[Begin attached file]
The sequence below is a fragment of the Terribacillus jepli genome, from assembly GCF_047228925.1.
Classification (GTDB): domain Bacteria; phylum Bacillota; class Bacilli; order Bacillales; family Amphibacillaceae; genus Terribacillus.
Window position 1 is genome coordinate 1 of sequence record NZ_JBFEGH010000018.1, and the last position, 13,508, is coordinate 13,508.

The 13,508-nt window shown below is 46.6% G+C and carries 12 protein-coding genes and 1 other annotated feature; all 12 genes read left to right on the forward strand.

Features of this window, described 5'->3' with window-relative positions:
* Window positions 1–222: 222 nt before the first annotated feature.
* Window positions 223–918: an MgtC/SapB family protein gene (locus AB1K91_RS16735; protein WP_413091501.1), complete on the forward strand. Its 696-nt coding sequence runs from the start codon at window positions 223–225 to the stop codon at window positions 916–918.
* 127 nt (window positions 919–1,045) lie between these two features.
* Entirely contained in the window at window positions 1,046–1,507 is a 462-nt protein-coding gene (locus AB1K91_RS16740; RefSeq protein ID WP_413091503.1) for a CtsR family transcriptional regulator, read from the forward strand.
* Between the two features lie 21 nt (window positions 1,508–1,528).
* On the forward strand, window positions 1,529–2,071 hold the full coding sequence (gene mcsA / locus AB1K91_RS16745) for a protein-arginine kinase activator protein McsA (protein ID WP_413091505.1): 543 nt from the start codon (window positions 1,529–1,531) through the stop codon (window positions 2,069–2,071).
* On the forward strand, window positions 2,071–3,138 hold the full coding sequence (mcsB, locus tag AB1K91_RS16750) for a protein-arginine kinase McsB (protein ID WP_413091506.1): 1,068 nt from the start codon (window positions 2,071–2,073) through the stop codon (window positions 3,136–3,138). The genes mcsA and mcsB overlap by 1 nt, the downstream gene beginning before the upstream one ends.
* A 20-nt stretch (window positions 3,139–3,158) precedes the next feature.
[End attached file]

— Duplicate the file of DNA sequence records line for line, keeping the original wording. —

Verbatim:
The sequence below is a fragment of the Terribacillus jepli genome, from assembly GCF_047228925.1.
Classification (GTDB): domain Bacteria; phylum Bacillota; class Bacilli; order Bacillales; family Amphibacillaceae; genus Terribacillus.
Window position 1 is genome coordinate 1 of sequence record NZ_JBFEGH010000018.1, and the last position, 13,508, is coordinate 13,508.

The 13,508-nt window shown below is 46.6% G+C and carries 12 protein-coding genes and 1 other annotated feature; all 12 genes read left to right on the forward strand.

Features of this window, described 5'->3' with window-relative positions:
* Window positions 1–222: 222 nt before the first annotated feature.
* Window positions 223–918: an MgtC/SapB family protein gene (locus AB1K91_RS16735; protein WP_413091501.1), complete on the forward strand. Its 696-nt coding sequence runs from the start codon at window positions 223–225 to the stop codon at window positions 916–918.
* 127 nt (window positions 919–1,045) lie between these two features.
* Entirely contained in the window at window positions 1,046–1,507 is a 462-nt protein-coding gene (locus AB1K91_RS16740; RefSeq protein ID WP_413091503.1) for a CtsR family transcriptional regulator, read from the forward strand.
* Between the two features lie 21 nt (window positions 1,508–1,528).
* On the forward strand, window positions 1,529–2,071 hold the full coding sequence (gene mcsA / locus AB1K91_RS16745) for a protein-arginine kinase activator protein McsA (protein ID WP_413091505.1): 543 nt from the start codon (window positions 1,529–1,531) through the stop codon (window positions 2,069–2,071).
* On the forward strand, window positions 2,071–3,138 hold the full coding sequence (mcsB, locus tag AB1K91_RS16750) for a protein-arginine kinase McsB (protein ID WP_413091506.1): 1,068 nt from the start codon (window positions 2,071–2,073) through the stop codon (window positions 3,136–3,138). The genes mcsA and mcsB overlap by 1 nt, the downstream gene beginning before the upstream one ends.
* A 20-nt stretch (window positions 3,139–3,158) precedes the next feature.